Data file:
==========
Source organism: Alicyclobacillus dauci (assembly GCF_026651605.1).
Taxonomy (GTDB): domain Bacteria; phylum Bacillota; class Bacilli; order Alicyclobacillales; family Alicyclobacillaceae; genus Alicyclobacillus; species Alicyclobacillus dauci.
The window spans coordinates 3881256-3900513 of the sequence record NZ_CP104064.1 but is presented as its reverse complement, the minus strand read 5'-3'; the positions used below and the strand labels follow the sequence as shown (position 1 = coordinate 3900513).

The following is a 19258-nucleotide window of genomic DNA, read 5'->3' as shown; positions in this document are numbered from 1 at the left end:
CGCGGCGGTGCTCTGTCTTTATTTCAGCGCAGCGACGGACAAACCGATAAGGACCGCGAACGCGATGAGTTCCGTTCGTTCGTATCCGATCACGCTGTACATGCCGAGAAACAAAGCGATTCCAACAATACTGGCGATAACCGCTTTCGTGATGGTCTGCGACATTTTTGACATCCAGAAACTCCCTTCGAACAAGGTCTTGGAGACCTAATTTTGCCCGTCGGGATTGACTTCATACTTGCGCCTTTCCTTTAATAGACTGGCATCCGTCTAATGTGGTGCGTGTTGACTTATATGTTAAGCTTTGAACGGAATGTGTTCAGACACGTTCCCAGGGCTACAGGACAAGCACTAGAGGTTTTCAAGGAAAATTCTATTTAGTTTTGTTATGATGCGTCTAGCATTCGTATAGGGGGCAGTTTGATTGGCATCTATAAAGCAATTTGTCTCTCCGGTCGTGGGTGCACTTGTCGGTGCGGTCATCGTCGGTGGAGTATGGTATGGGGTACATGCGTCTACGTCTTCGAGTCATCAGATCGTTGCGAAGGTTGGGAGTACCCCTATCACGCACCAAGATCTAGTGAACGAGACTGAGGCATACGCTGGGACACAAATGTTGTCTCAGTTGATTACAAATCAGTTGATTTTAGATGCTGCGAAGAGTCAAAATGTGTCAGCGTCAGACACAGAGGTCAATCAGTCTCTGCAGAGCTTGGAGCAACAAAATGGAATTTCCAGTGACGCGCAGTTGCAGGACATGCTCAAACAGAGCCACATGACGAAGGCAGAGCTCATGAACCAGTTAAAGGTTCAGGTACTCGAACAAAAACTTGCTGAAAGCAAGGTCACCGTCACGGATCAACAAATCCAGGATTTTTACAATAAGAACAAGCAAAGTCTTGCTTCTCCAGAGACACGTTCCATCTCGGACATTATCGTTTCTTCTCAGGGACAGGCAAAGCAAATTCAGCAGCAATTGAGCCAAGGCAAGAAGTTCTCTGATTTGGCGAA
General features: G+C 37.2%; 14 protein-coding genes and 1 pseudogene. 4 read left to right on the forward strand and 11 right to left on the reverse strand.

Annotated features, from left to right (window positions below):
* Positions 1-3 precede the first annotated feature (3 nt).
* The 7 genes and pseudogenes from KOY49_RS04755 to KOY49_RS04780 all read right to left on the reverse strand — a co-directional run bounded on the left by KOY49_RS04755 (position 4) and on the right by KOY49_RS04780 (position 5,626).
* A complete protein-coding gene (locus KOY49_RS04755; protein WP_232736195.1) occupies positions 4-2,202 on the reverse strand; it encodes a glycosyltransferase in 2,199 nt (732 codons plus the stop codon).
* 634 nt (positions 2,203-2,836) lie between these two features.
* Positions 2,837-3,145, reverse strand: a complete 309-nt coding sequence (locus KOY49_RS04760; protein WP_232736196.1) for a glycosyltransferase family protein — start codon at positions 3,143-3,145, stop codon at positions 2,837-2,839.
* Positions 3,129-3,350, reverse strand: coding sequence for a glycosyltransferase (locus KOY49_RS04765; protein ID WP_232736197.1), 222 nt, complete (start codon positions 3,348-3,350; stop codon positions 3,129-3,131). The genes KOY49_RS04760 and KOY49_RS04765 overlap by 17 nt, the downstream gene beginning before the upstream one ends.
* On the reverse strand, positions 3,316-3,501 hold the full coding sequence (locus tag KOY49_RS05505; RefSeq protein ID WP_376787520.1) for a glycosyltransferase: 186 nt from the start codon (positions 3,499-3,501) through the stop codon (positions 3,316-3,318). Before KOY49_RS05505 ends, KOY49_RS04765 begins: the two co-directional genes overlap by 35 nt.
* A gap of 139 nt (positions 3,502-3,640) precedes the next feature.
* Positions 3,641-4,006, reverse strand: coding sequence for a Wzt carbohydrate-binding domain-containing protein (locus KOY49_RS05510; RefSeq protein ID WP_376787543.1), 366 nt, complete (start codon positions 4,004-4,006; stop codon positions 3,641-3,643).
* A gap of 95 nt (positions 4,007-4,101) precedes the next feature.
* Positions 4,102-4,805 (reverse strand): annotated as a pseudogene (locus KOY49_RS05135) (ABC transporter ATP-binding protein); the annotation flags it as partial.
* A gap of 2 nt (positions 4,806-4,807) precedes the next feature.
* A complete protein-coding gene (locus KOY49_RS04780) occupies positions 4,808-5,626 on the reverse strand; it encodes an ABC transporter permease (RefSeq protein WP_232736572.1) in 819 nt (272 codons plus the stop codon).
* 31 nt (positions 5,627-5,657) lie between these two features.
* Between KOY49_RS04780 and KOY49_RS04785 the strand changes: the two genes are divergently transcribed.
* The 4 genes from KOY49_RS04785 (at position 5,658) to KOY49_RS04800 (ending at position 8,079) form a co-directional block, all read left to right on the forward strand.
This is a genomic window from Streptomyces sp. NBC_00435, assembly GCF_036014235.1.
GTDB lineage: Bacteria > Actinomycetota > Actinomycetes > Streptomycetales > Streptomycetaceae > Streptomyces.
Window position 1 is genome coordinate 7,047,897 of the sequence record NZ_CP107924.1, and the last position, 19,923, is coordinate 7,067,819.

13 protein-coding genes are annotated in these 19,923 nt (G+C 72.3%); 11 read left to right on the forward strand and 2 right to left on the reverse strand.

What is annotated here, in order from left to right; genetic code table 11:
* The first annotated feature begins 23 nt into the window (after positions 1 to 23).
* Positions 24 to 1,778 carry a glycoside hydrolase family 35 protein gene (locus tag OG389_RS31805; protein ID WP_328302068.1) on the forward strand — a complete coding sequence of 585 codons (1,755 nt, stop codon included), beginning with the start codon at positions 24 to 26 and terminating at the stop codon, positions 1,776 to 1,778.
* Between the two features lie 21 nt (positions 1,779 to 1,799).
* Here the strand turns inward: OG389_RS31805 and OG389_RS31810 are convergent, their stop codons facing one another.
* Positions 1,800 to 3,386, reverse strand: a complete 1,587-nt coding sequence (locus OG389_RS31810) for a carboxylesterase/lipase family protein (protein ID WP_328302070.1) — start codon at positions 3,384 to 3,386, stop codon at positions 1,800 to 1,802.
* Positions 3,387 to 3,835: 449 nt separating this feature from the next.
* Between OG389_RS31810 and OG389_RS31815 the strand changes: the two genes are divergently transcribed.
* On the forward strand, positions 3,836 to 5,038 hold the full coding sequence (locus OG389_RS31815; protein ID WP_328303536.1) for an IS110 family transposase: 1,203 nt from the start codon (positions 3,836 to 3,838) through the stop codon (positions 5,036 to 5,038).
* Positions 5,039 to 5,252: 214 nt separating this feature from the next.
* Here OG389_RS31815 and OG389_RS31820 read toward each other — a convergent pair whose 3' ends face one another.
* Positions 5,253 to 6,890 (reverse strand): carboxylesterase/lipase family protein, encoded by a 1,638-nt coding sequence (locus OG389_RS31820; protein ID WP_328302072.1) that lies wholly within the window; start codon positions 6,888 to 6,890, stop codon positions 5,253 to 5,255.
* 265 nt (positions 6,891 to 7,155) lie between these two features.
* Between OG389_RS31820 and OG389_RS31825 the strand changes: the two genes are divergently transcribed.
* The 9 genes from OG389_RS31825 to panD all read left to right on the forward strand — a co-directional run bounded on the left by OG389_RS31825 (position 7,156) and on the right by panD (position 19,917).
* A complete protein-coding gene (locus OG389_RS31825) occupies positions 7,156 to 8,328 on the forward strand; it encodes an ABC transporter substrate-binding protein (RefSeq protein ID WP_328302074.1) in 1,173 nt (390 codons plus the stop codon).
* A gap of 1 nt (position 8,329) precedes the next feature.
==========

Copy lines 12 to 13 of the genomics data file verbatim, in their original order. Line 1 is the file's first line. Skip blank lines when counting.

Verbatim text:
* Positions 2,837-3,145, reverse strand: a complete 309-nt coding sequence (locus KOY49_RS04760; protein WP_232736196.1) for a glycosyltransferase family protein — start codon at positions 3,143-3,145, stop codon at positions 2,837-2,839.
* Positions 3,129-3,350, reverse strand: coding sequence for a glycosyltransferase (locus KOY49_RS04765; protein ID WP_232736197.1), 222 nt, complete (start codon positions 3,348-3,350; stop codon positions 3,129-3,131). The genes KOY49_RS04760 and KOY49_RS04765 overlap by 17 nt, the downstream gene beginning before the upstream one ends.